Advanced Search   *   Manuscripts   *   Scribes   *   Authors   *   Letters
Home   *   About the Project   *   Bibliography
Funded by the Arts and Humanities Research Council
Find What? Search by
Scribal Profile
Current Manuscript:London, British Library MS Harley 2280
Sampled Folios:14v, 35r
Example Page:Display a full page showing this scribe's hand
Image Rights:Reproduced with permission of The British Library. All images on this website are reproduced with permission of the Libraries, Archives, and Owners of the manuscripts. Manuscript images that appear on this website remain in the copyright of the libraries where the manuscripts are held. Use of these images for any purpose other than private study without written permission of those libraries is prohibited by law.
Usage: and
double compartment 'a' used throughout.
Usage: þat
'a' often appears squashed with a lower compartment which is much smaller than the upper one.
Usage: Pandare
Usage: And
Usage: seyd
last letter of a word. This form of unlooped 'd' is the only form used on f14v.
Usage: redy
this looped 'd' is the predominant form on f35, but other types are also to be found on this folio.
Usage: gladde
the double letter 'dd' in the unlooped form used exclusively on f14v. Also to be found on f35 where all varieties seem to be represented.
Usage: thridde
a very peculiar variation which the scribe uses several times on f35 as in the word 'doughter' on the third line.
Usage: goodenesse
the 'g' is almost exclusively double compartment with triangular lower compartment.
Usage: bigonne
there is a hairline joining stroke from lower left back to the upper compartment, but it is difficult to see.
Usage: synge
Usage: proignee
Usage: han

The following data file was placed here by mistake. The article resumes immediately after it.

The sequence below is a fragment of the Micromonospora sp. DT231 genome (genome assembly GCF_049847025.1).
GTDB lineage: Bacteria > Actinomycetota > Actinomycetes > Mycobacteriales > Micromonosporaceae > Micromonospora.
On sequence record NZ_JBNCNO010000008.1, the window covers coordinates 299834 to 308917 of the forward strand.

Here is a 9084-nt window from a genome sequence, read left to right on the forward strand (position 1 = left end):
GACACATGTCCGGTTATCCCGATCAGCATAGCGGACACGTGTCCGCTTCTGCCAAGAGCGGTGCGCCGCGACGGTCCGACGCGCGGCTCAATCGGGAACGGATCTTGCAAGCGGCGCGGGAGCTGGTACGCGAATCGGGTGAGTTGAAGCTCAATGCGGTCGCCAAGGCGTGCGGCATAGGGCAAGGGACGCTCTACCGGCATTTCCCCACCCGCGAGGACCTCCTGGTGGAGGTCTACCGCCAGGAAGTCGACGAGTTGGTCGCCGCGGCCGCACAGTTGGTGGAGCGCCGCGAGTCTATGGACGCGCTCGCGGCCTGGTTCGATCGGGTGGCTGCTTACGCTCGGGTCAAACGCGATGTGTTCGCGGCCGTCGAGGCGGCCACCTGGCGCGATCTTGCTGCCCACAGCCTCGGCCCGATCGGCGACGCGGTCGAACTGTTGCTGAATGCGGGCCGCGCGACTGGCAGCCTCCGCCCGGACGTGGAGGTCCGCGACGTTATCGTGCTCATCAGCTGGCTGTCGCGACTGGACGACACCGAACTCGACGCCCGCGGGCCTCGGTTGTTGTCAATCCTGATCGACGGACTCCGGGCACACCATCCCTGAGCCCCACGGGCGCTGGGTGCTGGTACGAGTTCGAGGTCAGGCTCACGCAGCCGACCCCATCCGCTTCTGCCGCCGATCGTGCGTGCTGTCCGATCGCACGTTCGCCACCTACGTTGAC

'h' with detached head-stroke and sweeping curved tail-stroke.
Usage: naught
a vertically squashed form of 'h'.
Usage: hym
Usage: which
on the top line of f35. Many of the letters are so decorated on top lines.
Usage: Pandarus
the fork of long 'r' is almost at the level of the top of surrounding letters. Long 'r' is used in every position except after 'o'.
Usage: rede
long 'r' used initially with a thick squared-off stroke to initiate the stem rather than a small turn of the nib.
Usage: bryght
'z'-shaped 'r' used frequently, not only after 'o'.
Usage: Ryght
an unusual form of upper case 'R' as the initial letter of a line. It can be seen again lower on the folio in the word 'Remembrynge'.
Usage: shame
this scribe uses every form of 's'. More variants to be seen in Wild Letter 1. Kidney-shaped 's' is the initial letter here and is the predominant type for initial 's', though not used exclusively.
Usage: tymes
8-shaped 's' is used mainly in final position.
Usage: s(er)uen
initial 's' with 'er' abbreviation.
Usage: scarsely
long 's' does not extend very far below the level of the bottom of the letters.
Usage: blew
the letter appears to tilt.
Usage: When
Usage: wt
the superscript 't' graph is rather larger than usual.
Usage: worth
Usage: Myn
'y' has very short tail and is virtually indistinguishable from thorn.
Usage: wyse
Usage: day
shows 'y' in relation to the preceding letter and the shortness of the tail.
Usage: redy
Usage: Is
's' with otiose stroke attached.
Usage: She
upper case 'S' in initial position.
Usage: se
this 's' is used in initial position as well as long 's'.
Usage: 'secundus
the final 's' in the Incipit.
Usage: which
Usage: bemes
Usage: dere
Usage: thre
'h' decoration only in outline.
Thorn and Yogh
Usage: þer
thorn is almost identical with the scribe's 'y'.
Usage: þt
Usage: ȝow
yogh used as representative of the 'y' sound.
Usage: ȝet
Mixed bag
Usage: O
this scribe frequently puts a double stroke inside an upper case letter at the beginning of a line.
Usage: In
initial upper case 'I' can have none, one, two or three blobs on the stem. Usually limited to one blob. Note also the paraph which often has an elongated horizontal stroke which continues above several letters and an elongated vertical stroke which sometimes extends down beside 4 lines of verse.
Usage: Ȝe
yogh used at the beginning of a line.
Usage: In
illuminated upper case 'I' extends the length of one and a half stanzas. The same shape for the 'I' of the incipit can be seen above.
Centre for Medieval Studies, University of York, King's Manor, York YO1 7EP